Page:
Indira Gandhi's car: How Kiran Bedi is being wrongly vilified
What she did actually show us that she has guts.
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We grew up listening to stories of how a brave young woman IPS officer had dared to challan former Prime Minister Indira Gandhi's car. But after Kiran Bedi joined politics, serious holes have been dug into that incident and la-affaire PM-car-lifting has been derided as an urban legend fed by a publicity hungry police officer. "Indira Gandhi wasn't even in the country at the time." "Kiran Bedi had nothing to do with challaning the PM's car." "She hogged all the limelight herself and edged the real hero out of the story." These are some of the charges that Bedi's opponents have thrown at her.
This morning I went for a walk at Lodhi Garden with retired ACP Nirmal Singh. As a strapping young sub-inspector, Nirmal was part of Kiran Bedi's team when she was DCP Traffic in the capital. At that time, Delhi did not have a joint commissioner of police for traffic. As DCP, Kiran Bedi was in-charge of the entire team. Here's what Nirmal says really happened in August 1982.
"The traffic department had taken a tough line against illegal parking in the city. On August 5, 1982, I got a call from Ramesh Handa who was the owner of a shop called Handa Seat Cover at the Outer Circle in Connaught Place near Minto Road. There were quite a few car repair shops in that area and the police had been coming down heavily on them for creating a traffic mess. Handa called me and told me, "Dum hai to aajao, gaadi aai hai uska challan karke dikhao". (If you have the guts, challan the car that has come for repairs today.)
Nirmal Singh says he reached CP to find that a white Ambassador with the number plate DHI-1817 had been parked illegally. Nirmal says he called out for the driver but the driver was nowhere to be seen. Shopkeepers told him that the car belonged to the PM's office. "I told them to have the car moved and gave them a warning that if I call the crane then a challan cannot be avoided." But the driver never emerged.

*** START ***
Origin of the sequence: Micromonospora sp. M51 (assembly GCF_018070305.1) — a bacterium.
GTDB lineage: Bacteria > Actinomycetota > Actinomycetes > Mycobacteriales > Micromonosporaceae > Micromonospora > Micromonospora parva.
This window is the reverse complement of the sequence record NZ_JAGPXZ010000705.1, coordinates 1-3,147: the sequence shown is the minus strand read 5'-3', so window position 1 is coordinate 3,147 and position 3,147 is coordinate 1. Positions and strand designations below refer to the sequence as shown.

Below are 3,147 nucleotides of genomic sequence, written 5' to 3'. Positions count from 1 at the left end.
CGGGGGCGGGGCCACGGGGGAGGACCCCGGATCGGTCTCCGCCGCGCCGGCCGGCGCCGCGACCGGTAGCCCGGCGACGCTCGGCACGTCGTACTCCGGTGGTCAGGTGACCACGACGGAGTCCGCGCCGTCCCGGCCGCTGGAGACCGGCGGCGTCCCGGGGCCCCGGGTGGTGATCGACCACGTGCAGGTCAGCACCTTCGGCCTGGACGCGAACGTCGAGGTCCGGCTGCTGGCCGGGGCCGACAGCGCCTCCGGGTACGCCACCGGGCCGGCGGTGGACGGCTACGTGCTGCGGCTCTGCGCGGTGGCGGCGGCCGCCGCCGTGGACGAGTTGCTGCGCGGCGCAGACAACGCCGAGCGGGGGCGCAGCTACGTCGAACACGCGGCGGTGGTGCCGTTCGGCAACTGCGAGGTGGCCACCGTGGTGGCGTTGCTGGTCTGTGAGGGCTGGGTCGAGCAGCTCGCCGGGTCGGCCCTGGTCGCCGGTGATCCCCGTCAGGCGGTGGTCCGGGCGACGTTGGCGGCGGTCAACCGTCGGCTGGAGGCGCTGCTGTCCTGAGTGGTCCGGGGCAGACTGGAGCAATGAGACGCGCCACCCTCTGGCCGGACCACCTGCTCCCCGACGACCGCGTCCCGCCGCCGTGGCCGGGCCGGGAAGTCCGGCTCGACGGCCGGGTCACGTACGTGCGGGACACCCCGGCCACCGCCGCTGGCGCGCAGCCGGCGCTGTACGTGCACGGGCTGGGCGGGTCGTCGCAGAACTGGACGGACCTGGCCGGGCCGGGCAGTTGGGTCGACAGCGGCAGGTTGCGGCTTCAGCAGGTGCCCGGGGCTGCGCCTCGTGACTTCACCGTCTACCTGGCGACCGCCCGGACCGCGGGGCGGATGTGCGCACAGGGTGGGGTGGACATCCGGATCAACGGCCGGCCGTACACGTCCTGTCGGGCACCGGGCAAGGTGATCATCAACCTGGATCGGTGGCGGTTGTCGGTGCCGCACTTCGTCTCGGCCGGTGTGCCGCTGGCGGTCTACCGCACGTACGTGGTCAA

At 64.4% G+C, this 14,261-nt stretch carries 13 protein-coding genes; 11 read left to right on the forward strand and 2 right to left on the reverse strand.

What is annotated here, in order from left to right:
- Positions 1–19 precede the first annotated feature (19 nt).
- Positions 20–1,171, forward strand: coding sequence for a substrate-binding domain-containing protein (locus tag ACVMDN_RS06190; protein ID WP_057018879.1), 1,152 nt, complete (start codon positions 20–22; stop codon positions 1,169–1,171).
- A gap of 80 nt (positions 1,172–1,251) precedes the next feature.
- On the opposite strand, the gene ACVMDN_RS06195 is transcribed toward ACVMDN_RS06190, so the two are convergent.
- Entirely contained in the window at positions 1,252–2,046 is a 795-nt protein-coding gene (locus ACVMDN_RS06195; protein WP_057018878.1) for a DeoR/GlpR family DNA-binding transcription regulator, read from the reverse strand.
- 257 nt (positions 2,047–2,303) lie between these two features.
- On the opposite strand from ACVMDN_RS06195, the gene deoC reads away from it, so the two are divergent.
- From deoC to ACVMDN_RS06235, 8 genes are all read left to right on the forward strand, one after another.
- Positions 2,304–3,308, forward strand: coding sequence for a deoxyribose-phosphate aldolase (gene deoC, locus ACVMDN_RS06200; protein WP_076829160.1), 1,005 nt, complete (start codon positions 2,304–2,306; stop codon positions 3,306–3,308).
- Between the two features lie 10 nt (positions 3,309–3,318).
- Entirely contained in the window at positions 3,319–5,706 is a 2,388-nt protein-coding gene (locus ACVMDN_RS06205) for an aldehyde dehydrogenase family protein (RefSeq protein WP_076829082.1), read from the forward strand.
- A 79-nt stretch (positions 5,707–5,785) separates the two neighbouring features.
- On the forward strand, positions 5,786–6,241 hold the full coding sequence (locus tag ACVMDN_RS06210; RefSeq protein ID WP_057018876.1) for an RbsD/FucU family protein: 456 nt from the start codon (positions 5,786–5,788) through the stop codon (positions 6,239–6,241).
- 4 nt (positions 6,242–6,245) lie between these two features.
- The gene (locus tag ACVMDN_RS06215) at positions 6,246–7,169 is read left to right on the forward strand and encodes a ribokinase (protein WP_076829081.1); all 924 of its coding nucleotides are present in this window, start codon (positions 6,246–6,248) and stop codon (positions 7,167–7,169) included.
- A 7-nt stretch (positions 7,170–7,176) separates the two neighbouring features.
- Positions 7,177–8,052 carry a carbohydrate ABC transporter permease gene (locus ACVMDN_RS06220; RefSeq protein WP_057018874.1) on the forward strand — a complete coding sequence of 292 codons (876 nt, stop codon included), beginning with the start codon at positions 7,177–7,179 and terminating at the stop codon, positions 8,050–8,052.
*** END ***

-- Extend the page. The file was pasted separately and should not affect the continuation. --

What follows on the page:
Soon after Ramesh Handa walked out and told Nirmal that he was willing to pay the fine if the sub-inspector had the guts to challan the car. Nirmal says he wrote on the challan that the shopkeeper claimed that the car belonged to the prime minister's office. After the incident, Nirmal briefed Kiran Bedi since this was a high profile matter. She told him, "Shahbash, you have done your job".
The boss may have been happy but the super bosses were hopping mad. An order was passed for Nirmal to be transferred to Palam Airport. Nirmal claims Bedi fought the pressure from the top and refused to sign the transfer orders.
"It is wrong to say that Kiran Bedi tried to hog the limelight and deny me credit. Whenever I was with her she would always introduce me as the person who lifted the PM's car. She never tried to claim that she lifted the car herself. And she stood up to pressure from the seniors to transfer me. This is what you expect from a good boss," says Nirmal.
Before she became the BJP's CM candidate Kiran Bedi's Twitter profile read, "Towed PM's car for traffic violation". Her critics say Bedi exaggerated her role in the entire incident and claimed credit for an act of bravery by her subordinate.
But Nirmal Singh doesn't feel that way. He says when someone in a team does something good the credit goes to the entire team and to the team leader. In the army, if an Infantry unit kills a terrorist, the commanding officer gets the credit, even if he wasn't the one who pulled the trigger on the Kalashnikov.
As leader of the team, Kiran Bedi deserves credit for creating an atmosphere, which gave the young sub-inspector the confidence to challan the PM's car. Even when after she came under pressure from her seniors, Bedi stood by her teammate and refused to transfer Nirmal to Palam. Her peers and critics may snigger but as DCP Traffic Bedi displayed a lot more spine than most other IPS officers who don the khaki uniform.